These bubbles would be a mix of high-, mid- and low-major programs to provide some level of consistency across the country -- though, given where some schools are located, some bubbles will have stiffer competition than others (namely, in states like North Carolina, Kentucky and Indiana). Pitt, to use one example, could be part of a group with Duquesne, Robert Morris, West Virginia, Penn State, Saint Francis, Youngstown State, Akron, Kent State and Cleveland State, with games taking place in Pittsburgh. At the very worst, it could restore some old rivalries that have been largely abandoned in this area of the country and beyond.

Each team would play each other once in a traditional round-robin, giving every team nine non-conference games, although some would get an extra game, since the NCAA doesn't have an even number of teams. Given this arrangement, there would be no MTEs, but, hey, it's a pandemic and we've got to make do with what we have. If an event as large and profitable as the NCAA tournament took a year off, those can, too.

The games would take place Nov. 21, the proposed start date, through Dec. 22, meaning teams would play nine games over a 31-day span (so one game every 3.4 days). Granted, the pool of teams that get divided up regionally could change as some schools may opt out of the 2020-21 season, but for now, this is what we'll go with.

A Christmas break

As unseemly as it may seem to have unpaid college athletes confined to a bubble -- we'll get to that part a little bit later -- those players shouldn't be deprived of the opportunity to see their families over the holidays. Once games finish, players can return home for about a week.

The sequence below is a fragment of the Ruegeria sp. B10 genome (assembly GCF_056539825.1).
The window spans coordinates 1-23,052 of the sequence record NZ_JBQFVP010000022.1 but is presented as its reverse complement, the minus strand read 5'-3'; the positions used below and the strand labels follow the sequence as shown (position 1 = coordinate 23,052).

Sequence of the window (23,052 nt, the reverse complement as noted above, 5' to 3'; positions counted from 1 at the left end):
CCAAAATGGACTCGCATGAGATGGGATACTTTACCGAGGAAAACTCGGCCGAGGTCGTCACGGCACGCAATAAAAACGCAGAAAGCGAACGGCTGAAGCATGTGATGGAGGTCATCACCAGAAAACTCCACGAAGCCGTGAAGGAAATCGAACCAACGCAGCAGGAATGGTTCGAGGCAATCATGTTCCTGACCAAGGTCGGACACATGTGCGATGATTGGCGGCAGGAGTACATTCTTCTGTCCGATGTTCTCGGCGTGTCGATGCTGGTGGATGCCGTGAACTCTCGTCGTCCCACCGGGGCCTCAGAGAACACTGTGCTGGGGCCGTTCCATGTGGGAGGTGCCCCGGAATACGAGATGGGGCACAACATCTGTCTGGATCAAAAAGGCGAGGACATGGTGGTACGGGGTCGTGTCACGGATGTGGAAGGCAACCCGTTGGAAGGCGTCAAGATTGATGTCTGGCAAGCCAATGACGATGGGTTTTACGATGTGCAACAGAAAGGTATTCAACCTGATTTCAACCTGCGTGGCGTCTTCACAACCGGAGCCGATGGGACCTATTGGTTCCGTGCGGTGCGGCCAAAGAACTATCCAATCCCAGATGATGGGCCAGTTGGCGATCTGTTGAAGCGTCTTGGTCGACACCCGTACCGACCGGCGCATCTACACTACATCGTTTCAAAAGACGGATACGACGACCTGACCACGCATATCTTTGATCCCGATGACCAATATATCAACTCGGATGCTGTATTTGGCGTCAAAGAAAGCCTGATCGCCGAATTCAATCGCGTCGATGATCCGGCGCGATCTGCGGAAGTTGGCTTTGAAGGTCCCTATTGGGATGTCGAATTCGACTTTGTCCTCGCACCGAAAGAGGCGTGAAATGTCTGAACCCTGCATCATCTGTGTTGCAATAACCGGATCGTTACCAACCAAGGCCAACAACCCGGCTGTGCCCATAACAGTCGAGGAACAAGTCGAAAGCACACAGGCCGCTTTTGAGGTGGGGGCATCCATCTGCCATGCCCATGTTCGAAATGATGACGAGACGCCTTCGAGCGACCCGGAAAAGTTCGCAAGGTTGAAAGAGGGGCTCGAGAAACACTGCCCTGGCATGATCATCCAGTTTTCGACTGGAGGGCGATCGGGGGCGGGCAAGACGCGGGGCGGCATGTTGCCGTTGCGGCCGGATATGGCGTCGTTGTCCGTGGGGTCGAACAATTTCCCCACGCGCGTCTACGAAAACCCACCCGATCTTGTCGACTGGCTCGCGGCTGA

Once they return to campus, they'll be tested before they can interact with any teammates or coaches. Should they test positive, they'll be held out in isolation for a designated period of time until their results come back negative.

Conference bubbles

The same principle as the non-conference schedule, though this time it comes with teams that are already divided up and have the added help of an existing administration overseeing it all.

The sport's six major conferences are expansive, stretching from Boston to Miami or Morgantown to Lubbock or Providence to Omaha, but as most teams will have to fly, it doesn't have to be held in a central location. Instead, it should take place somewhere that conference leadership, from the commissioner to the schools' presidents and athletic directors, determines would be well-equipped to handle the influx of teams and that would have the necessary housing and athletic facilities so that the bubble can operate smoothly.